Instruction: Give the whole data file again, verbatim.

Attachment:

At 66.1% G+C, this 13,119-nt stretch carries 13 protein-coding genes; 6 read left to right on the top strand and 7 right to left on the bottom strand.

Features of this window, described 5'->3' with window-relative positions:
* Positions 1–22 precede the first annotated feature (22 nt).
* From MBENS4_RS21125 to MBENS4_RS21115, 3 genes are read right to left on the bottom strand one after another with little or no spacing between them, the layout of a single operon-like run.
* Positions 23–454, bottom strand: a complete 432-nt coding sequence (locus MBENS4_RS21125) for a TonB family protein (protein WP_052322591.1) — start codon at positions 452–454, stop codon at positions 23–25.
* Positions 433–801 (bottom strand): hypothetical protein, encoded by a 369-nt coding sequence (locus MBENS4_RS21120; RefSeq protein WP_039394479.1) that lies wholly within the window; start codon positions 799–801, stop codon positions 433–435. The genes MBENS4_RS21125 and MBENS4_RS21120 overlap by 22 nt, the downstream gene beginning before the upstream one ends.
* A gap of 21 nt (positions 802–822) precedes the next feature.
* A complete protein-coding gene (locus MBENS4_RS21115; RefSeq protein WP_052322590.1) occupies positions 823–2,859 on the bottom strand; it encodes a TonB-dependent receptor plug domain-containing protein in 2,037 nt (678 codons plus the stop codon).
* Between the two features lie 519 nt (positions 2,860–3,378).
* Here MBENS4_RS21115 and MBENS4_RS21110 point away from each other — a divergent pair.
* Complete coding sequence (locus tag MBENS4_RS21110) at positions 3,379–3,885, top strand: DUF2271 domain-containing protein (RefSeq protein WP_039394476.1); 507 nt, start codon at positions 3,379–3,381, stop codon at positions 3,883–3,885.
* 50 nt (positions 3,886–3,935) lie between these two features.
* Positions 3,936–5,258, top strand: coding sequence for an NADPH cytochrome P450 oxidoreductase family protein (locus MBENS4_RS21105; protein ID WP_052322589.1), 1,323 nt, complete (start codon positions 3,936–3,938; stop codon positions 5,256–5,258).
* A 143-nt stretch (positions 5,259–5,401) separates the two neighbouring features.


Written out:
At 66.1% G+C, this 13,119-nt stretch carries 13 protein-coding genes; 6 read left to right on the top strand and 7 right to left on the bottom strand.

Features of this window, described 5'->3' with window-relative positions:
* Positions 1–22 precede the first annotated feature (22 nt).
* From MBENS4_RS21125 to MBENS4_RS21115, 3 genes are read right to left on the bottom strand one after another with little or no spacing between them, the layout of a single operon-like run.
* Positions 23–454, bottom strand: a complete 432-nt coding sequence (locus MBENS4_RS21125) for a TonB family protein (protein WP_052322591.1) — start codon at positions 452–454, stop codon at positions 23–25.
* Positions 433–801 (bottom strand): hypothetical protein, encoded by a 369-nt coding sequence (locus MBENS4_RS21120; RefSeq protein WP_039394479.1) that lies wholly within the window; start codon positions 799–801, stop codon positions 433–435. The genes MBENS4_RS21125 and MBENS4_RS21120 overlap by 22 nt, the downstream gene beginning before the upstream one ends.
* A gap of 21 nt (positions 802–822) precedes the next feature.
* A complete protein-coding gene (locus MBENS4_RS21115; RefSeq protein WP_052322590.1) occupies positions 823–2,859 on the bottom strand; it encodes a TonB-dependent receptor plug domain-containing protein in 2,037 nt (678 codons plus the stop codon).
* Between the two features lie 519 nt (positions 2,860–3,378).
* Here MBENS4_RS21115 and MBENS4_RS21110 point away from each other — a divergent pair.
* Complete coding sequence (locus tag MBENS4_RS21110) at positions 3,379–3,885, top strand: DUF2271 domain-containing protein (RefSeq protein WP_039394476.1); 507 nt, start codon at positions 3,379–3,381, stop codon at positions 3,883–3,885.
* 50 nt (positions 3,886–3,935) lie between these two features.
* Positions 3,936–5,258, top strand: coding sequence for an NADPH cytochrome P450 oxidoreductase family protein (locus MBENS4_RS21105; protein ID WP_052322589.1), 1,323 nt, complete (start codon positions 3,936–3,938; stop codon positions 5,256–5,258).
* A 143-nt stretch (positions 5,259–5,401) separates the two neighbouring features.